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Physical, Mental and Emotional Depression Symptoms

Depression is often difficult to notice because many times it comes as a natural follow-up to normal feelings of sadness. Understanding when normal grief or low self-esteem ends and clinical depression begins can be confusing at best. However, most healthcare providers note that depression begins when a person feels as if he cannot bring himself out of his sadness or when his sadness begins to interfere with important areas of his life such as family relationships or his work outside the home. Because of the indistinct boundaries of depression symptoms, many individuals go untreated. Learning the following symptoms of depression can help individuals and their families recognize this condition and look for appropriate treatment.

Psychiatrists recognize a number of types of depression. The one that most people think of immediately is known as major depressive disorder. However, depression can also occur after childbirth, which is known as postpartum depression, during the dark winter months, which is known as seasonal affective disorder, and with manic symptoms, which is known as bipolar disorder. However, depression symptoms remain mainly the same despite the cause.

Physical symptoms of depression are often the easiest to pinpoint, particularly by the individual himself. These symptoms may occur gradually or seem to come on suddenly. One of the first issues that may be noticed is changes in sleeping patterns. Some may find that they have difficulty getting to sleep at night or that they wake up often. Others may find that they sleep too much or continue feeling excessively tired throughout the day. They may find it difficult to rouse enough energy to perform even simple chores. They may often lie down for naps. Decreased energy may cause the person to move and respond very slowly. A second symptom is a change in eating patterns. Once again, this may vary individually; some people may find that they have no interest in eating while others may want to eat all the time. A third symptom is decreased libido without any other known physical cause. Finally, some people may only experience strange, new physical problems such as a new pain or indigestion without known cause.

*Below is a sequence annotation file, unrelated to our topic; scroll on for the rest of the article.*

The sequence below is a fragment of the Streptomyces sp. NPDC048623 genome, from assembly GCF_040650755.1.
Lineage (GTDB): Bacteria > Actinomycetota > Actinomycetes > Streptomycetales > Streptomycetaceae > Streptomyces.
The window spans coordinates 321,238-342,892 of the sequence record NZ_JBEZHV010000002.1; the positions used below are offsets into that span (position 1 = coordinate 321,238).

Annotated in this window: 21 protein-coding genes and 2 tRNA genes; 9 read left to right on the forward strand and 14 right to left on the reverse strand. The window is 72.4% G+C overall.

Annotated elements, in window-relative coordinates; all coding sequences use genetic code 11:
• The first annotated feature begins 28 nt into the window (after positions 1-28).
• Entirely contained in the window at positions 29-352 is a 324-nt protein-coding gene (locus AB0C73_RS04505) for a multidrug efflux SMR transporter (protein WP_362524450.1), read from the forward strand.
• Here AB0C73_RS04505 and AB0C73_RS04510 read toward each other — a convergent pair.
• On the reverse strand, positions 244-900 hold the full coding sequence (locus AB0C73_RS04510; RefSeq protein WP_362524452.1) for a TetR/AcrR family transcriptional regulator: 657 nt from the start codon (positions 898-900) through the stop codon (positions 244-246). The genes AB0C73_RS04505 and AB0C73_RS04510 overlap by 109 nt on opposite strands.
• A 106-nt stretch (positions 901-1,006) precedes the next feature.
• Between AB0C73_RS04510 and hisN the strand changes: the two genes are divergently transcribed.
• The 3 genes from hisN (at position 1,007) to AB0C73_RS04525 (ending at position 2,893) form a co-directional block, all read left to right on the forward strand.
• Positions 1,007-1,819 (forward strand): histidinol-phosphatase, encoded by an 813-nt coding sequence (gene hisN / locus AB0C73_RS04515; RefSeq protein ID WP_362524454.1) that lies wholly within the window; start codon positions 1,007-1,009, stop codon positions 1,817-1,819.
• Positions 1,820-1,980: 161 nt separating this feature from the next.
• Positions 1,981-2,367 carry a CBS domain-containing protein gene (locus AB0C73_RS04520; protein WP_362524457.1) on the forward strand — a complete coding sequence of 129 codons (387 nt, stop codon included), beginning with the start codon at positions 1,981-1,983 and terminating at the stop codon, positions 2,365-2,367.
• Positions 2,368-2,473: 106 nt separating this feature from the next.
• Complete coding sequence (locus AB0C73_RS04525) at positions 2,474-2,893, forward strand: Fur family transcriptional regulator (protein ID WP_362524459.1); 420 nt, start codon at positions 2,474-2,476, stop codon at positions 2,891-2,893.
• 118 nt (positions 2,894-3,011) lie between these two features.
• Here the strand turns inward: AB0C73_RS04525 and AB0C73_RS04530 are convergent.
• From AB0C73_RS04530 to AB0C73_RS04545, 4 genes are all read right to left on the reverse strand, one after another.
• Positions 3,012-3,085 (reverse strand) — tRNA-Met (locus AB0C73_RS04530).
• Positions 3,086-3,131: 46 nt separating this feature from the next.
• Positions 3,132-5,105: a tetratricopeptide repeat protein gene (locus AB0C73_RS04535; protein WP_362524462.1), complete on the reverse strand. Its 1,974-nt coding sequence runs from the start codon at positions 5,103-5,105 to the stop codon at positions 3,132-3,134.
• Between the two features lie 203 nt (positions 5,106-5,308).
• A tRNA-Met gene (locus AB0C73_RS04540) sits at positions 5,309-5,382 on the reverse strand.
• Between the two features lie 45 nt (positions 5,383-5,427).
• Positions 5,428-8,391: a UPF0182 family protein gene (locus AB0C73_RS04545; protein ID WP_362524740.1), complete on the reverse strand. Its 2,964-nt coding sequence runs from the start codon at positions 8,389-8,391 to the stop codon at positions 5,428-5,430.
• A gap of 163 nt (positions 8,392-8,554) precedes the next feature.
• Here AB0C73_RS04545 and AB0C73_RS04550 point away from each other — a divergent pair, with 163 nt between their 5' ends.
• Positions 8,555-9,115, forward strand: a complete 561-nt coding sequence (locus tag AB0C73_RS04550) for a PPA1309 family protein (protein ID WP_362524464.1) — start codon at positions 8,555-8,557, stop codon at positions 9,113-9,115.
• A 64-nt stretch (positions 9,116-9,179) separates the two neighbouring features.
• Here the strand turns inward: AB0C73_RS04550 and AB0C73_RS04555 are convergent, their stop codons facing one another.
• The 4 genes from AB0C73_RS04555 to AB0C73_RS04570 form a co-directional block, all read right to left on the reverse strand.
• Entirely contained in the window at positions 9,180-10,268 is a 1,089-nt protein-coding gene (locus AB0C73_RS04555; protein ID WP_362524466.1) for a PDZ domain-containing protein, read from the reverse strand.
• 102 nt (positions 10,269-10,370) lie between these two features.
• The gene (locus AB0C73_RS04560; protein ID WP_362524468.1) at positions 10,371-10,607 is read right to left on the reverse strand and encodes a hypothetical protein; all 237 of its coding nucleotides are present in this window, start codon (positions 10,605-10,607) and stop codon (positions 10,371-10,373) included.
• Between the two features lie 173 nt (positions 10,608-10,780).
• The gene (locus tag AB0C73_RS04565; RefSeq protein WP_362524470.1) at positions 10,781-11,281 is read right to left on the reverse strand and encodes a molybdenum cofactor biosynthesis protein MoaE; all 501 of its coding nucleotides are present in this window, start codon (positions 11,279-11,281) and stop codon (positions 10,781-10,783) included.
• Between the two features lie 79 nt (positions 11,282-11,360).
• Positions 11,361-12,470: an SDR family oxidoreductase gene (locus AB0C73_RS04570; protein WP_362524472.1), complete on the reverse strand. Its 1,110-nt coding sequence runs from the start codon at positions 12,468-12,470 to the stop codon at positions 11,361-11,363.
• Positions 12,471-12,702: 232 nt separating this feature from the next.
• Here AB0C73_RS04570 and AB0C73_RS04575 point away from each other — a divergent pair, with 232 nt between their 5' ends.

Mental symptoms of depression are often much less specific than the physical ones. Some individuals are able to disregard these symptoms for a time, assuming that they are related to something else, such as increased stress at work or a recent sickness. However, these symptoms are just as concerning. A depressed person may find that he has trouble focusing on his tasks, or he may complain of not being able to think or make decisions as quickly as he once was. He may struggle to pay attention as he reads or listens to others talk. His mind may feel as if it is leaping from one thought to the next while he is unable to control it. However, the most serious mental symptom by far is the thought of wanting to end one’s life or utter hopelessness.

Emotional depression symptoms are typically the vaguest and are oftentimes the hardest to address. Of course, most people would identify extreme sadness and discouragement with depression. Excessive crying is another key sign. Some people may find that they have no interest in any activities including ones that used to be their favorites. Other people may display short tempers and anger over petty things. They may begin to lash out at strangers and even at those close to them. Finally, some may feel responsible for most things that go wrong around them. They may feel intense guilt even over things unrelated to them.

Thoughts of wanting to end one’s life should always be taken seriously and addressed immediately. Most often, a friend or family member will be the one to first notice this extremely depressed mood. Although it may seem as if the person would never follow through on his wishes, a depressed person is certainly capable of this. He should immediately be seen by a psychiatrist or should be taken to a hospital emergency room. A friend could also call a national suicide hotline for instructions and help in this area. On the other hand, an individual who notices any of these symptoms should immediately seek help from his family doctor who will be able to prescribe medication or refer him to someone else who can help.

Symptoms may vary somewhat depending on the individual’s age. For example, children may simply seem unreasonably sad, adolescents may demonstrate biting anger and the elderly may have several nonspecific symptoms. However, the above depression symptoms are by far the most common complaints and should be taken seriously in anyone who has them.

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